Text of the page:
The horses began dying. They lost their appetites, had diarrhea, stumbled and fell, developed skin lesions and sores. 


Evans suspected that the oil sprayed on the arena contained a poison. Autopsies conducted at the University of Missouri Veterinary School noted that the internal organs of the dead horses displayed severe pathologies associated with some form of poisoning.

Piatt herself became ill. And then in August, six year-old Andi became seriously ill, hemorrhaged blood, and was hospitalized. Over the next several months she lost half her body weight.

The remainder of 1971….and then 1972…….and 1973……..turned into nightmares in which more horses died, Piatt and her daughters got sicker, and Piatt was forced to close the Stables and move. She confronted Russell Bliss about what sort of contaminant might have been present in the oil used to spray the arena at Shenandoah Stables. Bliss denied that the oil was contaminated – as far as he was concerned, it was ‘plain ole waste oil’.


What Judy Piatt didn't know is that Bliss earned considerable income from applying 'waste oil' as a dust control measure. And one of his major clients was the town of Times Beach, located 17 miles southwest of St Louis............

'Killing Horses' (400 pp; Lightnin' Ridge Books, Missouri) is based on decades of notes, photographs, and other documents Judy Piatt assembled as part of a lawsuit she had filed against Bliss and his company, and later, as an environmental activist.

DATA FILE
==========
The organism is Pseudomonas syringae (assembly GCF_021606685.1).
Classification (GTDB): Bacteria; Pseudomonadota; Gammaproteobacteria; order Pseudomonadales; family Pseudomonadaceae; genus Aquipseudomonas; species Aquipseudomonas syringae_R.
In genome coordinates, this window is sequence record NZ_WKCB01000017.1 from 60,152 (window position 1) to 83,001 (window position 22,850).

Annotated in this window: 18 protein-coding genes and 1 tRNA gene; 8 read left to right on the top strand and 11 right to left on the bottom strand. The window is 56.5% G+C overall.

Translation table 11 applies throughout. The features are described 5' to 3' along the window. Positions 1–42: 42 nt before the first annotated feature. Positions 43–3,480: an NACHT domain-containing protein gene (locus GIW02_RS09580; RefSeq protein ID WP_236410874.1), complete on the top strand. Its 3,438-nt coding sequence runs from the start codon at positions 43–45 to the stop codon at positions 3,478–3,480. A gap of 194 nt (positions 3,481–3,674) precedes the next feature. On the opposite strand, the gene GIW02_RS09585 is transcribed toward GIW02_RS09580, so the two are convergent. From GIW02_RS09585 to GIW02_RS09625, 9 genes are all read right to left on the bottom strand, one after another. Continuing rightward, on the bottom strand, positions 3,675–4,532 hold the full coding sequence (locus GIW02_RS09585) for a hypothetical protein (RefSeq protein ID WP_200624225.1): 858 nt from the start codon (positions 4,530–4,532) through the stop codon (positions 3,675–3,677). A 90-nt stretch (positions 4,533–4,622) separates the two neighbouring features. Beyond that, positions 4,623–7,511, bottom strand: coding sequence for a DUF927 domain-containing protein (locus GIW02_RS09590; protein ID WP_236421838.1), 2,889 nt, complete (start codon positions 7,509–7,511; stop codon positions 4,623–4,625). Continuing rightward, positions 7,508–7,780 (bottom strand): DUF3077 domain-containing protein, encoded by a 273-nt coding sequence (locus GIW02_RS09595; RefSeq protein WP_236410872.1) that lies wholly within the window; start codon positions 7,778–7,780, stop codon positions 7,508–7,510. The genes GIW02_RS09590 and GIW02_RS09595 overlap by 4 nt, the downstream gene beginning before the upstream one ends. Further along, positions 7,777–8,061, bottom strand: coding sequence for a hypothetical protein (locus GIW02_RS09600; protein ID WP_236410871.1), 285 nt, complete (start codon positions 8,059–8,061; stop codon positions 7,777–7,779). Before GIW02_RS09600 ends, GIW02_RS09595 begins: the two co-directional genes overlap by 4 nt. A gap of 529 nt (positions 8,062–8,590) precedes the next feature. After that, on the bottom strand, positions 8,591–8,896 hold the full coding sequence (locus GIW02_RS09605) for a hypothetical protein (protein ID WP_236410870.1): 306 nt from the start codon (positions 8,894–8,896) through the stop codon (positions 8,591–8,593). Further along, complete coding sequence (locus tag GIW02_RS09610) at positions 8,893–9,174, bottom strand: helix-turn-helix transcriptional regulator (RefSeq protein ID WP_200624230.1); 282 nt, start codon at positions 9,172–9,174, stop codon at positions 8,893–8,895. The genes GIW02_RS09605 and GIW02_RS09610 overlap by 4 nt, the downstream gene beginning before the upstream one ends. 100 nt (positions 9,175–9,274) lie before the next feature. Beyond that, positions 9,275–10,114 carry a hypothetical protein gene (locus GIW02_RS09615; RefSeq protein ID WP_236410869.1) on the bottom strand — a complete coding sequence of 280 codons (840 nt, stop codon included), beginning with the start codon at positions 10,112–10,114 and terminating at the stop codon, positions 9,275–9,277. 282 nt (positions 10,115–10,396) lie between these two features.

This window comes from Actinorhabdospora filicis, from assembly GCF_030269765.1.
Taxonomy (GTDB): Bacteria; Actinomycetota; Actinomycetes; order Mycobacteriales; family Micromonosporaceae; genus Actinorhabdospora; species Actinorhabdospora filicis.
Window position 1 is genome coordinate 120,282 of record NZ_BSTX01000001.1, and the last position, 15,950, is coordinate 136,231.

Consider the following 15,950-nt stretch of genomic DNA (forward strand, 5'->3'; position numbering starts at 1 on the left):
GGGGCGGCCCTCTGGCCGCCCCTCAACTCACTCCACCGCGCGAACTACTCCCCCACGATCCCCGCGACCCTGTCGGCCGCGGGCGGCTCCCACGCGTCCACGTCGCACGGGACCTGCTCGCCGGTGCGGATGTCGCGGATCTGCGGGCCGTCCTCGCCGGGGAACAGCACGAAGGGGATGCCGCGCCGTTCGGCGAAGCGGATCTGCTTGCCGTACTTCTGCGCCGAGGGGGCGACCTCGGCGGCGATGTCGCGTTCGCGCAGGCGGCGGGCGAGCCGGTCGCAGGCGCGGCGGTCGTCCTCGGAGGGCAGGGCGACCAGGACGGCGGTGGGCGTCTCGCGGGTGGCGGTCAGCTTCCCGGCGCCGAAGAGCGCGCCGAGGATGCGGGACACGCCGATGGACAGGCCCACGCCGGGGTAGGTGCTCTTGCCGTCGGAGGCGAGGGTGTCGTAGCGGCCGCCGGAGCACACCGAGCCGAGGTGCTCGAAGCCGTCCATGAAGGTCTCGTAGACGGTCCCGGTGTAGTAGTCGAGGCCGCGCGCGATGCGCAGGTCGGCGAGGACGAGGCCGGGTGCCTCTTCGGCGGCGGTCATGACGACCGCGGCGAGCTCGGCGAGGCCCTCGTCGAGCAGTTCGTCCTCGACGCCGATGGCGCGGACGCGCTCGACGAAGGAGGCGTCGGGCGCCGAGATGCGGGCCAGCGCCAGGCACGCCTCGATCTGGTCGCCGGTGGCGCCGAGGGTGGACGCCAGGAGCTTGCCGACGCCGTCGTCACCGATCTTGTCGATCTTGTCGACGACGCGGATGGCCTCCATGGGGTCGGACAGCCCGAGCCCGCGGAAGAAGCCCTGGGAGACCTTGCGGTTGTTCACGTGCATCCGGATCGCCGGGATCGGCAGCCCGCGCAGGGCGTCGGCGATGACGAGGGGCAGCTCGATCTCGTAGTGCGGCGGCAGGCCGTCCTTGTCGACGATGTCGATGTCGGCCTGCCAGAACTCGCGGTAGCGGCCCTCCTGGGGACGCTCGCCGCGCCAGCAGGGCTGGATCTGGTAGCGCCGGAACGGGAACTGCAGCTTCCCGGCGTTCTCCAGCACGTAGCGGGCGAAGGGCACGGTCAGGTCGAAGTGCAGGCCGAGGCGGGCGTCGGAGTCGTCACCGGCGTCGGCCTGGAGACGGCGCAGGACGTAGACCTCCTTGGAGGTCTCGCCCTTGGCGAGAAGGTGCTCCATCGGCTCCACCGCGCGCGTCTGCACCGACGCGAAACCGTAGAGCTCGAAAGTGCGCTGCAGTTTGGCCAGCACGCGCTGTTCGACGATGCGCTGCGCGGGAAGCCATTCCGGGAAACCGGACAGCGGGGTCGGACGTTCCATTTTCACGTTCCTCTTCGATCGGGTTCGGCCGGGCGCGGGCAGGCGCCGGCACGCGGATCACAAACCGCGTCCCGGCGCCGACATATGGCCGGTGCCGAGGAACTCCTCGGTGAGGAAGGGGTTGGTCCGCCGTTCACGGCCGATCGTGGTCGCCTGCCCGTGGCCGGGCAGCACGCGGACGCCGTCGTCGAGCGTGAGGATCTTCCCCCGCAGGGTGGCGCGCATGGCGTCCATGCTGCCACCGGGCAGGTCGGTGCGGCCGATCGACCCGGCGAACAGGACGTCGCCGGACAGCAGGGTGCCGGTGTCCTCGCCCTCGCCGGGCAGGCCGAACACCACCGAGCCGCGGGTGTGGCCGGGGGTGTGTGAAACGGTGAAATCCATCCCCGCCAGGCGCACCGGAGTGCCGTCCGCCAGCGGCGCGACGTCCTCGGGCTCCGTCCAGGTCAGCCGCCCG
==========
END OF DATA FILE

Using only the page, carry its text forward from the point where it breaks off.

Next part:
In short chapters, Piatt delivers a first-person narrative of her ordeal. It is clear from the start of the deaths of the animals at her stables that the veterinary and public health infrastructures were completely unprepared to deal with mass poisoning events; the EPA, which began operating in December 1970, simply was not a presence. If not for the dogged efforts of a team of CDC investigators, the cause of the contamination likely would never have been discovered.




'Killing Horses', which was written entirely by Piatt with no editorial assistance, is not a perfect book. Many of the chapters recounting the demises of one treasured horse or pony or colt after the other are probably going to seem tedious to readers who are not horse lovers. 

But the final third of the book, when Piatt and Shenandoah Stables co-owner Frank Hampel begin conducting their own investigation of Bliss's operation, is an interesting - and very alarming - account of how the illicit dumping of toxic chemicals was widespread across Missouri.